NEW YORK — Like nearly every other holiday this year, it seems the coronavirus pandemic is going to rain on Halloween’s parade as well. A study on holiday spending finds fewer Americans will be celebrating the spookiest day of the year in 2020. Researchers say the nation will spend nearly a billion dollars less on Halloween than it did in 2019. Even worse for kids, nearly one in three parents won’t be letting their children go trick-or-treating.
The study, conducted by Coupon Lawn, looked at data spending data, statistics, and a survey of over 1,000 workers to project what Halloween 2020 will look like. According to their estimates, spending in the United States will fall to $8 billion, down from $8.8 billion last year. It’s the lowest Halloween spending spree in four years according to the analysts. In 2016, during another presidential election, Halloween spending plummeted to $6.89 billion. Trick-or-treaters set a record the following year however, dishing out $9.1 billion (and plenty of candy) in 2017.
With COVID-19 fears on the minds of many, the study finds only 58 percent of the country plan to celebrate Halloween. That’s down 10 percent from last year and nearly 14 percent from 2017. Among those who are still getting into the spirit of things, most say handing out candy is their favorite part. More than six in 10 Americans say rewarding trick-or-treaters is their top Halloween activity. Over half the poll said decorating their home is the best thing to do.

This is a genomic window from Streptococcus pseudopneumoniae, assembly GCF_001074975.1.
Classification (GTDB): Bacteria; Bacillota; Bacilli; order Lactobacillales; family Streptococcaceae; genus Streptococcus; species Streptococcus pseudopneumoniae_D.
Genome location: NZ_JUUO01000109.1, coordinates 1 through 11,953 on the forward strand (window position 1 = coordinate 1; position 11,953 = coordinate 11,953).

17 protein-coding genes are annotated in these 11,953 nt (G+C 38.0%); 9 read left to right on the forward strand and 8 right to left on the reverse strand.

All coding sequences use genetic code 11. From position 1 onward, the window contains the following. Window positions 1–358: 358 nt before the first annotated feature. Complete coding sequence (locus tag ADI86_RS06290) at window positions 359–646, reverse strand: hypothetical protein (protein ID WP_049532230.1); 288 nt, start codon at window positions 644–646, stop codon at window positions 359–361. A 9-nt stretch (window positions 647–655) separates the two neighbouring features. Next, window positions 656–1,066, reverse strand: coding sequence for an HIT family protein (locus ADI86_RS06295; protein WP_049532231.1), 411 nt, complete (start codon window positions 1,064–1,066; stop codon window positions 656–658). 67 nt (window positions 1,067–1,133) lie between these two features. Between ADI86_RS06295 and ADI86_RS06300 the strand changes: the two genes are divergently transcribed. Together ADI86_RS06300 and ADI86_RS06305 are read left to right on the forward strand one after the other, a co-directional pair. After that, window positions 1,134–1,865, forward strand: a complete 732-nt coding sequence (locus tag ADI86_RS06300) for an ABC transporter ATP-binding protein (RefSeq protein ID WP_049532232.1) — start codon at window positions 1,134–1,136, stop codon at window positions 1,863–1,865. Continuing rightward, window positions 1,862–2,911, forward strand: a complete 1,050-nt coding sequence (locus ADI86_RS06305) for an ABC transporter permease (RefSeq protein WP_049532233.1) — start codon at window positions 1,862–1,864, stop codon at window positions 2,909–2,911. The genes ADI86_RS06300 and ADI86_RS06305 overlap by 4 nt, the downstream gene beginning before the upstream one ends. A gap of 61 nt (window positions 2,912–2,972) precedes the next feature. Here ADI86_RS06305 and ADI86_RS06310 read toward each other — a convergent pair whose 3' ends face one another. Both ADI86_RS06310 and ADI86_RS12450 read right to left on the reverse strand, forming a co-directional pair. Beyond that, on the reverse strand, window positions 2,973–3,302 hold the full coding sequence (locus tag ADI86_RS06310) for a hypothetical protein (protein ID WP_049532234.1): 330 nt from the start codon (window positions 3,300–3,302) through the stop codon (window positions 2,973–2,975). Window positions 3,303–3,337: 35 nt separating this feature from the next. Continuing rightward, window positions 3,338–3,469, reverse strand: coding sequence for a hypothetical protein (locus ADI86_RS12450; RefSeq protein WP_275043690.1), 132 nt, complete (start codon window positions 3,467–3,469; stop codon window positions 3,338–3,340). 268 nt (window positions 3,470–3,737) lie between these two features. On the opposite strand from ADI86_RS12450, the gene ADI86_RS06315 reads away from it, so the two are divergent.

Alternative ways to keep Halloween sweet
While some parents are always nervous about letting their kids out on Halloween, COVID-19 is pushing things to new heights. The study finds 31 percent of parents will forbid their children from trick-or-treating this year. Another 31 percent aren’t sure what they’ll do and 38 percent will continue to let their kids go out on Oct. 31.
Only 22 percent of parents said they wouldn’t let their children trick-or-treat in 2019, compared to 78 percent who did. A previous study adds that parents in 2020 are limiting the number of homes their children will visit due to COVID-19 restrictions.
This latest research finds there will be one positive thing about more people staying indoors this Halloween, more Jack-O-Lanterns. The study estimates nearly 152 million Americans will carve a pumpkin this Halloween. That’s the highest total in four years and almost seven million more people than in 2019.
The price of those pumpkins will set you back a little more however, as prices on the average pumpkin have risen from $4.04 last year to $4.18 in 2020.